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<!---Biodiversity foldout PDF: 727KB--->Global Biodiversity Outlook
Facts on Biodiversity & Human Well-being


Iberian Lynx - Lynx pardinus

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Iberian Lynx - Lynx pardinus (Temminck, 1827).


HABITAT Mediterranean marquis, a scrub like habitat of open forests and thickets.

GEOGRAPHICAL SPREAD Lynx are present in at least 10 central and south-western parts of Spain, covering 10 to 15,000sq. km. Some areas contain only a dozen lynx, the relatively large areas of Sierra Morena and Montes de Toledo contain 70 to 80 per cent of the total population. Small breeding populations of lynx remain in southern Portugal.

CURRENT POPULATION The total number probably does not exceed 1,200 with only about 350 breeding females (Blanco, and González, 1992).

SIZE Head and body length 85 to 110cm. Tail length 12 to 30cm. Shoulder height 60 to 70cm.

WEIGHT Males 12.9kg. Females 9.4kg.


NORMAL DIET Almost exclusively rabbits.

NORMAL LIFESTYLE Adults tend to avoid each other except during the breeding season. Iberian Lynx are primarily nocturnal, with activity peaking at twilight. More than 90 per cent of daytime resting spots used by lynx are located in thick heather scrub.

PREVIOUS GEOGRAPHICAL SPREAD The lynx was previously found in suitable habitat throughout the Iberian peninsula and is known to have ranged to the French Pyrenees, the last clear evidence of its existence there was a skull dating from the 1950s.

REASONS FOR DECLINE Massive clearance of marquis vegetation in the 1940s led to the disappearance of the lynx from much of its range. The decline of rabbits due to myxomatosis and other diseases greatly reduced the available prey. Rapid economic development in Spain led to many dams, highways and railways being built; most scrublands were converted to agriculture. Plantations of pines and eucalypts has resulted in a drastic reduction in potential lynx habitat. Previously hunted for the pelt and as a perceived predator of livestock.

CURRENT THREATS Steel leg traps set for rabbits and foxes are responsible for over half of lynx killed. In the Doñana area many lynx are run over by cars. Only two per cent of the total area of Spain now provides suitable lynx breeding range (Nowell & Jackson, in press).

CONSERVATION PROJECTS Because of the practical problems of establishing reserves large enough to guarantee the survival of lynx, an ecosystem/land-use approach is suggested for conservation strategies. Rodriguez & Delibes (1992) consider that the short-term actions required include: prevention of further habitat loss or fragmentation by setting up protected areas; encouraging the survival of viable populations especially the central population which includes about 70 per cent of the total lynx numbers; management of population by increasing numbers in low density areas, linking adjacent populations by natural corridors or artificial contact (lynx release, insemination), and through reintroduction (southern Spain) and captive breeding. The survival of the species requires consideration when planning large public works and evaluating environmental impacts in lynx areas. A captive breeding centre for the Iberian Lynx was recently opened in the National Park of Doñana. It is hoped that the centre will play an important role in protecting the limited gene pool of this species as well as provide detailed information of the animal's biology.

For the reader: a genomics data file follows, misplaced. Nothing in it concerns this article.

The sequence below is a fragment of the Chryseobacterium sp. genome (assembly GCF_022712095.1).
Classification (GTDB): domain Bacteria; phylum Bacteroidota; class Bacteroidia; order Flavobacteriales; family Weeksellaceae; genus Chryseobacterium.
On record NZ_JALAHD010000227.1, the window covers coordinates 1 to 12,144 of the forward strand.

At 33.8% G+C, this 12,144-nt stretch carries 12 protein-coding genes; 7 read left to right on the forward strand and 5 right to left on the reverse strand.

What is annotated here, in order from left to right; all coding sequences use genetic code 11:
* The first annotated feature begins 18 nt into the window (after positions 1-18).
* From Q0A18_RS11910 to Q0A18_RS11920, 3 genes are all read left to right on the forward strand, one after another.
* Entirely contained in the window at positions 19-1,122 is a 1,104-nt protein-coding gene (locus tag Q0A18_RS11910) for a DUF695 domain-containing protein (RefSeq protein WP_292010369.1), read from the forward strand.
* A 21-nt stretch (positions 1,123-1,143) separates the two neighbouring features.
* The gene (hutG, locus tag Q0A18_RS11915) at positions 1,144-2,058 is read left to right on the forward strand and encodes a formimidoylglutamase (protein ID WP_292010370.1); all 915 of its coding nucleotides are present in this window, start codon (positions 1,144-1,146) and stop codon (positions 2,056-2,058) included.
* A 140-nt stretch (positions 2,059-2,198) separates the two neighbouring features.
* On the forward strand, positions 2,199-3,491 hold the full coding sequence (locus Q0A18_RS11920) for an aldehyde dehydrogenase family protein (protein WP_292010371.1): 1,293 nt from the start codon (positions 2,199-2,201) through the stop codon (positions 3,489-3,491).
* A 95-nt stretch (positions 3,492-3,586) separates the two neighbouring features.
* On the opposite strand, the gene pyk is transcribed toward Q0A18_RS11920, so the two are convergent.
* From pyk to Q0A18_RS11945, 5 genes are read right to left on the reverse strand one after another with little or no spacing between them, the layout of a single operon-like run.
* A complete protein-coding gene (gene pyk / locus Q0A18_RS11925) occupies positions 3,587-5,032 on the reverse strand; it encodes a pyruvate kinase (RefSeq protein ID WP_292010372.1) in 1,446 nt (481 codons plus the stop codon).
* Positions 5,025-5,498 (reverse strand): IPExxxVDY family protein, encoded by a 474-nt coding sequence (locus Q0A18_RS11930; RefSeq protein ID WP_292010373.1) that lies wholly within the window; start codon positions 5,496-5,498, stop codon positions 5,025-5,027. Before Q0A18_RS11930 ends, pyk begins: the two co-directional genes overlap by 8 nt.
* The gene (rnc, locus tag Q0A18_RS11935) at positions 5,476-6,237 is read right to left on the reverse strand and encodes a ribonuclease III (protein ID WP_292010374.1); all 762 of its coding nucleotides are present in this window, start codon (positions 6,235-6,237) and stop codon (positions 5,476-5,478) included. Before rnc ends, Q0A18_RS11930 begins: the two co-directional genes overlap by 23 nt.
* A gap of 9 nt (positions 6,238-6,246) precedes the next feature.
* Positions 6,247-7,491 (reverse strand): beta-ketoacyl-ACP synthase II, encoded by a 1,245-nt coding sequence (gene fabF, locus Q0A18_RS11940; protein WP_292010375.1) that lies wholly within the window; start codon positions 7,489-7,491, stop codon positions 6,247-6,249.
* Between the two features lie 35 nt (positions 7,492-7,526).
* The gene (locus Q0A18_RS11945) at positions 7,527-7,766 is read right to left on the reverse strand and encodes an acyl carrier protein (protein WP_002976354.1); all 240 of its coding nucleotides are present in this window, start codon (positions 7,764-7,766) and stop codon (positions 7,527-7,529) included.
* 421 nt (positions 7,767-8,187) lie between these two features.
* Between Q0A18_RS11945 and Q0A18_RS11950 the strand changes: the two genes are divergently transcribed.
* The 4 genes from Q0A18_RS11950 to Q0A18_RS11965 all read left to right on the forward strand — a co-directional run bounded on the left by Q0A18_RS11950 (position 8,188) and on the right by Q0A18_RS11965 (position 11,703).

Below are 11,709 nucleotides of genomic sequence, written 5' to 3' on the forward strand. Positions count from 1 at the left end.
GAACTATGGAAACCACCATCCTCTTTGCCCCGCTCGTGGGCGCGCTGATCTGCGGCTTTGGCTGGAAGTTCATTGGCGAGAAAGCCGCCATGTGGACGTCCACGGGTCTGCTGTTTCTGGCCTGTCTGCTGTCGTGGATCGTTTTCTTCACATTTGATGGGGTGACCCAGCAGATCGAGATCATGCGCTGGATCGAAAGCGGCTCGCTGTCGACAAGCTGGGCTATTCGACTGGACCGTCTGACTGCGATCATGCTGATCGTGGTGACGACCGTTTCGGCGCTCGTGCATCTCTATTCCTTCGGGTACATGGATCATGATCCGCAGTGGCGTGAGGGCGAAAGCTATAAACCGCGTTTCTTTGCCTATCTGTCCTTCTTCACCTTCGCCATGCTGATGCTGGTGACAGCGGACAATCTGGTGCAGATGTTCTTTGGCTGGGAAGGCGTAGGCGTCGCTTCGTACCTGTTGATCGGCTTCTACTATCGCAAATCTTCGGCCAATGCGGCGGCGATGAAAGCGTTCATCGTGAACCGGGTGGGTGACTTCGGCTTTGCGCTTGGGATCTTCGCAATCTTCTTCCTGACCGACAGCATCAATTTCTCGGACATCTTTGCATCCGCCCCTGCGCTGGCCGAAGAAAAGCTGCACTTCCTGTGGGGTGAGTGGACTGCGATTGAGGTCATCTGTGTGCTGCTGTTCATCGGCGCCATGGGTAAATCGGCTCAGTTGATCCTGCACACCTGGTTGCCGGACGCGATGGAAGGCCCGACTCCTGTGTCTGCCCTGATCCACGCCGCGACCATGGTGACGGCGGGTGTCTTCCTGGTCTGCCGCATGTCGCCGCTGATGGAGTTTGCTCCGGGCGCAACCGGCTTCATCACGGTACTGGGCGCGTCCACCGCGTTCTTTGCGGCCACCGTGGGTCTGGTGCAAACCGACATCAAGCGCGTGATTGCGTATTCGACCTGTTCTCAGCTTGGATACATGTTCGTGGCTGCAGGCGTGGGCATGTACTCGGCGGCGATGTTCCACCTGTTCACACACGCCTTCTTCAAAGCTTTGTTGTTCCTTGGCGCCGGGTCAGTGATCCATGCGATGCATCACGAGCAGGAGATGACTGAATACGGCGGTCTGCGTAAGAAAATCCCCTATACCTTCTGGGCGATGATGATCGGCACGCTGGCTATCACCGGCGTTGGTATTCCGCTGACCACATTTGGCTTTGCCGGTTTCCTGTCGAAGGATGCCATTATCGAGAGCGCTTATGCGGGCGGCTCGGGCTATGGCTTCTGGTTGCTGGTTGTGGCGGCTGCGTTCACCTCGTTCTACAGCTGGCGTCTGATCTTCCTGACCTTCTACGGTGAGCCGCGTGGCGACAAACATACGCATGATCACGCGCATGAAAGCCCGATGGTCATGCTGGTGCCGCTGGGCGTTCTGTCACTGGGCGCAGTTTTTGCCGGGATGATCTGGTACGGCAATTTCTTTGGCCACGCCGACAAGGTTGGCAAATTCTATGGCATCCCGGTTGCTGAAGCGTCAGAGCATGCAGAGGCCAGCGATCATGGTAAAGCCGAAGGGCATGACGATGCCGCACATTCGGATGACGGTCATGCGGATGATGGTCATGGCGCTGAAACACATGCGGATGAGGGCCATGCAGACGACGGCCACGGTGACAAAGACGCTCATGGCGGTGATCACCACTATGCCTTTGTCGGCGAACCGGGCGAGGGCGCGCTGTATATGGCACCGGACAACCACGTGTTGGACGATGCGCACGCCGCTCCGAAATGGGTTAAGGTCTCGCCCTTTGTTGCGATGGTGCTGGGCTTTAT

The Spanish Government is in the process of developing a national conservation strategy for the Iberian Lynx, with the goal of enabling the lynx to occupy as large a range as possible on apermanent basis (Nowell & Jackson, in press).

SPECIAL FEATURES The most threatened European carnivore. The Iberian Lynx looks like a smaller version of the Eurasian Lynx Lynx lynx, being only about half its size.


Anon. 1993. Iberian Lynx Breeding Centre opened. IUCN/SSC Captive Breeding Specialist Group News. 4(2): pp.15-.

Chazel, L. 1991. European lynx specialists confer. Cat News. 14: 2-8.

Blanco, J. C. and González, J. L. (eds). 1992. Libro Rojo de los Vertebrados de España. ICONA, Madrid. 653-656 (in Spanish).

Nowak, R.M. 1991. Walker's Mammals of the World. 5th ed. Vol.2. John Hopkins University Press, London. pp.1197-.

Rodriguez, A. & Delibes, M. 1992. Current range and status of the Iberian lynx Felis pardina Temminck, 1824 in Spain. Biological Conservation. 61: 189-196.

Nowell, K. & Jackson, P. (in press). Wild cats: Status Report and Conservation Action Plan. IUCN/SSC Cat Specialist Group. IUCN, Gland.

This information has been made available with help from WWF and Chevron.

We regret that we cannot provide more general species information of this type. For further information, we suggest you browse the web or go to your local library or bookstore. You will find species information and other conservation information on the WWF web site.